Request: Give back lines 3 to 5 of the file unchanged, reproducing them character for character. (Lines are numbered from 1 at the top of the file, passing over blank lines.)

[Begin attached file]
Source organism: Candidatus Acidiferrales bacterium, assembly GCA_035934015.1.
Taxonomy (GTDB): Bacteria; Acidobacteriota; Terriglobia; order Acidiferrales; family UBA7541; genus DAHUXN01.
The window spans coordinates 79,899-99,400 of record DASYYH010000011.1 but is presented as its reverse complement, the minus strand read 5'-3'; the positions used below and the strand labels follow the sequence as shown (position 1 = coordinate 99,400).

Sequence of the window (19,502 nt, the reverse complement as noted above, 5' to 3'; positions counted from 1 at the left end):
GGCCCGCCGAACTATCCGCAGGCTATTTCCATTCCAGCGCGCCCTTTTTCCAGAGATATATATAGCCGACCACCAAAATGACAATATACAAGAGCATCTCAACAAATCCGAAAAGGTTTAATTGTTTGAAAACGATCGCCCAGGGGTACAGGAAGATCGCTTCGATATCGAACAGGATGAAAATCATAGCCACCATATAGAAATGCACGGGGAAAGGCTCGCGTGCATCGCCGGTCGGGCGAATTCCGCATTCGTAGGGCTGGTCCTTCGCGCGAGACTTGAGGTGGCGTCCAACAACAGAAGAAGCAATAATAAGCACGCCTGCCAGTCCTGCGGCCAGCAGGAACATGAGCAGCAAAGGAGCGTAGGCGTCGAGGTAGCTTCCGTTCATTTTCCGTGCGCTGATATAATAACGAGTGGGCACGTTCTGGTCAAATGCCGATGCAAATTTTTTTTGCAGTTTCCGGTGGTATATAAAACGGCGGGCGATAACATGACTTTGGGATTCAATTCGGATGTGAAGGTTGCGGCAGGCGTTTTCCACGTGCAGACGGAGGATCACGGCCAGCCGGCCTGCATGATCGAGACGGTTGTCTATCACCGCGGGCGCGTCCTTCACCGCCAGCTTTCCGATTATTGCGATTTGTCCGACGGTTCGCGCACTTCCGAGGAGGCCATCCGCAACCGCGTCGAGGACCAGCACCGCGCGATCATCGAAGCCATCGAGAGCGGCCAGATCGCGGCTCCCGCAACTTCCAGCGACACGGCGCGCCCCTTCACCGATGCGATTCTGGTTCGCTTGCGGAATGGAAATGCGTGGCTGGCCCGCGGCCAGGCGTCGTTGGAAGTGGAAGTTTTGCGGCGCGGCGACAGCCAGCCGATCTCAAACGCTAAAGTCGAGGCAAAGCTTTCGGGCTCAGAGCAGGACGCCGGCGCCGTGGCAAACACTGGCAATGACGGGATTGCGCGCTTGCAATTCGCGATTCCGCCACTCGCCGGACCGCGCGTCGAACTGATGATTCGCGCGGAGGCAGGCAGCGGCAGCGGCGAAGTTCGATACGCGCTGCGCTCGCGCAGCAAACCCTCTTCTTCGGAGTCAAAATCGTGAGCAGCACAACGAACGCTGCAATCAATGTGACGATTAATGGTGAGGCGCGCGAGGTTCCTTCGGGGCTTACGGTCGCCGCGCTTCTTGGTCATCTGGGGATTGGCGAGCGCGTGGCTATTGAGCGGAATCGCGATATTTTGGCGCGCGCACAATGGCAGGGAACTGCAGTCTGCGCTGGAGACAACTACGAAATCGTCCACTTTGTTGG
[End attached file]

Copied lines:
The window spans coordinates 79,899-99,400 of record DASYYH010000011.1 but is presented as its reverse complement, the minus strand read 5'-3'; the positions used below and the strand labels follow the sequence as shown (position 1 = coordinate 99,400).

Sequence of the window (19,502 nt, the reverse complement as noted above, 5' to 3'; positions counted from 1 at the left end):
GGCCCGCCGAACTATCCGCAGGCTATTTCCATTCCAGCGCGCCCTTTTTCCAGAGATATATATAGCCGACCACCAAAATGACAATATACAAGAGCATCTCAACAAATCCGAAAAGGTTTAATTGTTTGAAAACGATCGCCCAGGGGTACAGGAAGATCGCTTCGATATCGAACAGGATGAAAATCATAGCCACCATATAGAAATGCACGGGGAAAGGCTCGCGTGCATCGCCGGTCGGGCGAATTCCGCATTCGTAGGGCTGGTCCTTCGCGCGAGACTTGAGGTGGCGTCCAACAACAGAAGAAGCAATAATAAGCACGCCTGCCAGTCCTGCGGCCAGCAGGAACATGAGCAGCAAAGGAGCGTAGGCGTCGAGGTAGCTTCCGTTCATTTTCCGTGCGCTGATATAATAACGAGTGGGCACGTTCTGGTCAAATGCCGATGCAAATTTTTTTTGCAGTTTCCGGTGGTATATAAAACGGCGGGCGATAACATGACTTTGGGATTCAATTCGGATGTGAAGGTTGCGGCAGGCGTTTTCCACGTGCAGACGGAGGATCACGGCCAGCCGGCCTGCATGATCGAGACGGTTGTCTATCACCGCGGGCGCGTCCTTCACCGCCAGCTTTCCGATTATTGCGATTTGTCCGACGGTTCGCGCACTTCCGAGGAGGCCATCCGCAACCGCGTCGAGGACCAGCACCGCGCGATCATCGAAGCCATCGAGAGCGGCCAGATCGCGGCTCCCGCAACTTCCAGCGACACGGCGCGCCCCTTCACCGATGCGATTCTGGTTCGCTTGCGGAATGGAAATGCGTGGCTGGCCCGCGGCCAGGCGTCGTTGGAAGTGGAAGTTTTGCGGCGCGGCGACAGCCAGCCGATCTCAAACGCTAAAGTCGAGGCAAAGCTTTCGGGCTCAGAGCAGGACGCCGGCGCCGTGGCAAACACTGGCAATGACGGGATTGCGCGCTTGCAATTCGCGATTCCGCCACTCGCCGGACCGCGCGTCGAACTGATGATTCGCGCGGAGGCAGGCAGCGGCAGCGGCGAAGTTCGATACGCGCTGCGCTCGCGCAGCAAACCCTCTTCTTCGGAGTCAAAATCGTGAGCAGCACAACGAACGCTGCAATCAATGTGACGATTAATGGTGAGGCGCGCGAGGTTCCTTCGGGGCTTACGGTCGCCGCGCTTCTTGGTCATCTGGGGATTGGCGAGCGCGTGGCTATTGAGCGGAATCGCGATATTTTGGCGCGCGCACAATGGCAGGGAACTGCAGTCTGCGCTGGAGACAACTACGAAATCGTCCACTTTGTTGG